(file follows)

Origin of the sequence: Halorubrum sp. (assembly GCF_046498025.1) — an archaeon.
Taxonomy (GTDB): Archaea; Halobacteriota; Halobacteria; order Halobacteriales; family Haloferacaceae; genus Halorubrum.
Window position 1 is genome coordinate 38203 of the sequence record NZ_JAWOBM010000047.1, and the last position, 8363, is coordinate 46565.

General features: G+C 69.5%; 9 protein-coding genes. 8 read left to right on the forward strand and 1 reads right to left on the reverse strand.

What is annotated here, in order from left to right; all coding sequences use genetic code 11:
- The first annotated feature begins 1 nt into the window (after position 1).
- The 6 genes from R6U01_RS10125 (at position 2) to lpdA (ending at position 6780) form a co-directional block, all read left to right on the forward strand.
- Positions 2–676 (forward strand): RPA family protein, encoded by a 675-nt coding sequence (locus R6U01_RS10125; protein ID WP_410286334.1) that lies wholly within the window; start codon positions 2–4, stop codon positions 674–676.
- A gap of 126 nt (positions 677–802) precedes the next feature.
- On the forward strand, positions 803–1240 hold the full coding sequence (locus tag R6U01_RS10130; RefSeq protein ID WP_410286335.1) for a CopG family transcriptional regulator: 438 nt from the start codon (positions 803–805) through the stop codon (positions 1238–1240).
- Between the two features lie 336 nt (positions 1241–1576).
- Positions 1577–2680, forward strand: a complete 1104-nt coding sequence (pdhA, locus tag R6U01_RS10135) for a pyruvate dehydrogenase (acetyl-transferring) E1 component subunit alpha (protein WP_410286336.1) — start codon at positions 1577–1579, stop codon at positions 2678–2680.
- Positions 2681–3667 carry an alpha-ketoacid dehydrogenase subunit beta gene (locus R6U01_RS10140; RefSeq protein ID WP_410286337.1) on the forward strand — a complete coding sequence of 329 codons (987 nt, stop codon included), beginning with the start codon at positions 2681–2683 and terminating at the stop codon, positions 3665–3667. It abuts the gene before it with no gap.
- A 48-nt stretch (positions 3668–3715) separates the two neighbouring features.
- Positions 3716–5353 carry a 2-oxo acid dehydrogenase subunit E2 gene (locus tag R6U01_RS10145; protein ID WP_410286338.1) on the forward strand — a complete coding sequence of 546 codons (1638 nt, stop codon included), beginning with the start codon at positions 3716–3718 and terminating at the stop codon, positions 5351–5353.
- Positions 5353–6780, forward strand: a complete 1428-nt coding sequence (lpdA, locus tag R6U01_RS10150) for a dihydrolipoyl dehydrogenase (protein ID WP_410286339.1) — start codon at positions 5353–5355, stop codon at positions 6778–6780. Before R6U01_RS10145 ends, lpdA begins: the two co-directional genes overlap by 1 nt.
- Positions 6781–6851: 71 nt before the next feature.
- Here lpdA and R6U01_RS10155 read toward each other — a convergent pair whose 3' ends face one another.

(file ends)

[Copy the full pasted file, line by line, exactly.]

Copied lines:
Origin of the sequence: Halorubrum sp. (assembly GCF_046498025.1) — an archaeon.
Taxonomy (GTDB): Archaea; Halobacteriota; Halobacteria; order Halobacteriales; family Haloferacaceae; genus Halorubrum.
Window position 1 is genome coordinate 38203 of the sequence record NZ_JAWOBM010000047.1, and the last position, 8363, is coordinate 46565.

General features: G+C 69.5%; 9 protein-coding genes. 8 read left to right on the forward strand and 1 reads right to left on the reverse strand.

What is annotated here, in order from left to right; all coding sequences use genetic code 11:
- The first annotated feature begins 1 nt into the window (after position 1).
- The 6 genes from R6U01_RS10125 (at position 2) to lpdA (ending at position 6780) form a co-directional block, all read left to right on the forward strand.
- Positions 2–676 (forward strand): RPA family protein, encoded by a 675-nt coding sequence (locus R6U01_RS10125; protein ID WP_410286334.1) that lies wholly within the window; start codon positions 2–4, stop codon positions 674–676.
- A gap of 126 nt (positions 677–802) precedes the next feature.
- On the forward strand, positions 803–1240 hold the full coding sequence (locus tag R6U01_RS10130; RefSeq protein ID WP_410286335.1) for a CopG family transcriptional regulator: 438 nt from the start codon (positions 803–805) through the stop codon (positions 1238–1240).
- Between the two features lie 336 nt (positions 1241–1576).
- Positions 1577–2680, forward strand: a complete 1104-nt coding sequence (pdhA, locus tag R6U01_RS10135) for a pyruvate dehydrogenase (acetyl-transferring) E1 component subunit alpha (protein WP_410286336.1) — start codon at positions 1577–1579, stop codon at positions 2678–2680.
- Positions 2681–3667 carry an alpha-ketoacid dehydrogenase subunit beta gene (locus R6U01_RS10140; RefSeq protein ID WP_410286337.1) on the forward strand — a complete coding sequence of 329 codons (987 nt, stop codon included), beginning with the start codon at positions 2681–2683 and terminating at the stop codon, positions 3665–3667. It abuts the gene before it with no gap.
- A 48-nt stretch (positions 3668–3715) separates the two neighbouring features.
- Positions 3716–5353 carry a 2-oxo acid dehydrogenase subunit E2 gene (locus tag R6U01_RS10145; protein ID WP_410286338.1) on the forward strand — a complete coding sequence of 546 codons (1638 nt, stop codon included), beginning with the start codon at positions 3716–3718 and terminating at the stop codon, positions 5351–5353.
- Positions 5353–6780, forward strand: a complete 1428-nt coding sequence (lpdA, locus tag R6U01_RS10150) for a dihydrolipoyl dehydrogenase (protein ID WP_410286339.1) — start codon at positions 5353–5355, stop codon at positions 6778–6780. Before R6U01_RS10145 ends, lpdA begins: the two co-directional genes overlap by 1 nt.
- Positions 6781–6851: 71 nt before the next feature.
- Here lpdA and R6U01_RS10155 read toward each other — a convergent pair whose 3' ends face one another.